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CNN Student News Transcript: December 16, 2010

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CNN Student News - 12/16/10

(CNN Student News) -- December 16, 2010

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Washington, D.C.
Boston, Massachusetts



UNIDENTIFIED FEMALE: We're seniors at Tulare Union High School, and you're watching....

ENTIRE GROUP: ...CNN Student News! Woo!

CARL AZUZ, CNN STUDENT NEWS ANCHOR: Want to thank my seniors for that very energetic introduction. I'm Carl Azuz. This is CNN Student News. And in our penultimate program of 2010, we present some perspectives on privacy. But first though, we're headed to Washington, D.C.

First Up: Senate Tax Vote

AZUZ: 81 yays; 19 nays. So, the tax cut plan passes in the U.S. Senate. This is the compromise that President Obama and Republican leaders came up with that would extend a series of tax cuts for another two years. Yesterday, the Senate approved the plan which would cost more than $850 billion. Now though, it has to go through the House of Representatives. Some of the Democratic members there aren't happy with parts of this plan, so this is not a something that is set in stone.

Oil Spill Lawsuit

AZUZ: The U.S. government is filing a lawsuit over this year's massive oil spill in the Gulf of Mexico. The suit is aimed at BP and eight other companies who were involved in the spill. When he made the announcement yesterday, Attorney General Eric Holder said "we intend to hold them fully accountable for their violations of the law." The lawsuit, which accuses the companies of failing to prevent or control the spill, is one of nearly 80 suits that are all being combined together.

CEO Meeting

AZUZ: And a meeting brings together politics and big business. President Obama got together yesterday with the heads of 20 of America's biggest companies, including Google, American Express and PepsiCo. Here, you can see the president walking to the meeting at Blair House just across the street from the White House. He said the goal was to find ways to boost the economy and increase hiring. The group talked about energy, taxes and trade with other countries. One CEO who was at the meeting said he hoped it would provide the opportunity to figure out some plans to help the economy.


JOHN LISK, CNN STUDENT NEWS: Time for the Shoutout! Which of these ships was involved in the Boston Tea Party? If you think you know it, shout it out! Was it the: A) Dartmouth, B) Merrimack, C) Mayflower or D) Pinafore? You've got three seconds -- GO! The Dartmouth was one of the ships involved in the Boston Tea Party. That's your answer and that's your Shoutout!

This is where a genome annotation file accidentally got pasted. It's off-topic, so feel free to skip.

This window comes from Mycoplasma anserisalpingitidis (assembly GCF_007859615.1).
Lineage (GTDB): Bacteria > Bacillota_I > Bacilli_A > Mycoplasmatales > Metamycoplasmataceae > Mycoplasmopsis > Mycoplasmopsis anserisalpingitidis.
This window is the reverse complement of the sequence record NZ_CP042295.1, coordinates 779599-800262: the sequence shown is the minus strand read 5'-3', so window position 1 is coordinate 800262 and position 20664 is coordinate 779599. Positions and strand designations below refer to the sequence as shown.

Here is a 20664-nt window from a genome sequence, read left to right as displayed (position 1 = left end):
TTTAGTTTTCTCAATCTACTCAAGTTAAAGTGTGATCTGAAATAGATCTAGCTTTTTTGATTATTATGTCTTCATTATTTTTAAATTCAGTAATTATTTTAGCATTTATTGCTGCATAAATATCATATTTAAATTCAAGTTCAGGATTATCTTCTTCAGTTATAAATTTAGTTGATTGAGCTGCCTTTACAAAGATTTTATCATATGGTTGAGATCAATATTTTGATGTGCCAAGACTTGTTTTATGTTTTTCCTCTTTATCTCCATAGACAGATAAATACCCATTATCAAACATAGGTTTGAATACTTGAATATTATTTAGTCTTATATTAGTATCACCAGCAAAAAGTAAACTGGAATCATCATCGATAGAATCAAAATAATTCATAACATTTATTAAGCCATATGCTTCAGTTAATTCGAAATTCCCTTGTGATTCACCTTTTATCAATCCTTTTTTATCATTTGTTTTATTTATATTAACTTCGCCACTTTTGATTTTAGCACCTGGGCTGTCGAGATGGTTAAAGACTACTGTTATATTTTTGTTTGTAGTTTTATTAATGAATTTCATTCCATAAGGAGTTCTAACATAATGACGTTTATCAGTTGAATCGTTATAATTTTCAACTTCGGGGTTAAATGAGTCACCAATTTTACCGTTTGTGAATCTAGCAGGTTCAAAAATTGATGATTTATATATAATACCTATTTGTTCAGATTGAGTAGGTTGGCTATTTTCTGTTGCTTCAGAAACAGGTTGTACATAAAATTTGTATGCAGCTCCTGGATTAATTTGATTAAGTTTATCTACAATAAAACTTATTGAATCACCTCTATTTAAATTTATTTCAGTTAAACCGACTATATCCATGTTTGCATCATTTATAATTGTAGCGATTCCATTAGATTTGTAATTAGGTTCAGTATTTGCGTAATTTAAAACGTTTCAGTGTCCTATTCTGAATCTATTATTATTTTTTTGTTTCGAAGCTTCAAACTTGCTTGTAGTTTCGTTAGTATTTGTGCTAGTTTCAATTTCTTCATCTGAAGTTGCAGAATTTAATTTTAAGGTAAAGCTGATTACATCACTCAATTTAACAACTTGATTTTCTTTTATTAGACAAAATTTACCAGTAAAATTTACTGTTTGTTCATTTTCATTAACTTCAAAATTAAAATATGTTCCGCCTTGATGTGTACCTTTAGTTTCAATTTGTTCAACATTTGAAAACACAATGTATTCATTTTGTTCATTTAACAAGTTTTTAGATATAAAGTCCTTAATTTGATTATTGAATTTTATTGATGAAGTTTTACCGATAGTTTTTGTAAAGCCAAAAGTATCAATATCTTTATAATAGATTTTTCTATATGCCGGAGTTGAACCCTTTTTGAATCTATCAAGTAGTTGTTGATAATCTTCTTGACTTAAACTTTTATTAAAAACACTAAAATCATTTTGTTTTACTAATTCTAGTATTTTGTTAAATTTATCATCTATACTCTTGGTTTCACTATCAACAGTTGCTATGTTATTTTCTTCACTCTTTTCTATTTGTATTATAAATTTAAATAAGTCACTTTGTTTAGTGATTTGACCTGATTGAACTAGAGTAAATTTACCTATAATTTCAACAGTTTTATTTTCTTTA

Boston Tea Party Anniversary

AZUZ: That famous protest happened 237 years ago today. A group of colonists disguised themselves as Native Americans, went on ships in Boston Harbor, and dumped hundreds of chests of tea overboard. What they were protesting against was the British Tea Act. Remember, the American colonies were controlled by Great Britain back then. Some colonists were angry about the taxes being created by the British government. The British parliament was furious about the Boston Tea Party and set up more laws in Boston. All of this helped to eventually lead to the American Revolution.

Shoutout Extra Credit

MICHELLE WRIGHT, CNN STUDENT NEWS: Time for a Shoutout Extra Credit! Who is the founder of Facebook? You know what to do! Is it: A) Bill Gates, B) Shawn Fanning, C) Steve Jobs or D) Mark Zuckerberg? Another three seconds on the clock -- GO! Zuckerberg started the social networking site when he was a student at Harvard University. That's your answer and that's your Shoutout Extra Credit!

Person of the Year

AZUZ: That was back in 2003. In 2010, Mark Zuckerberg is TIME Magazine's person of the year. TIME is owned by Time Warner, the same company that owns CNN. Other people who were considered for this year's award: the Chilean miners, the Tea Party movement, and the founder of WikiLeaks. TIME said that it chose Zuckerberg because his social networking site has had a huge impact on how we communicate and do business. The magazine pointed out that Facebook has linked one-twelfth of the entire world into a single network. If Facebook was a country, it would be the third largest country on the planet.

What You Share Online?

AZUZ: Nearly half of all Americans have a Facebook account. We know a lot of you do. When you post something online, even if it's meant to be private, there's a good chance it can end up being public. I talked with some Atlanta-area teens and their parents recently about how much privacy they expect to have when they log on.


AZUZ: As far as phones go, and sharing your numbers, how many of you expect your numbers to remain private? And have you ever gotten a text or a call from a number you didn't recognize?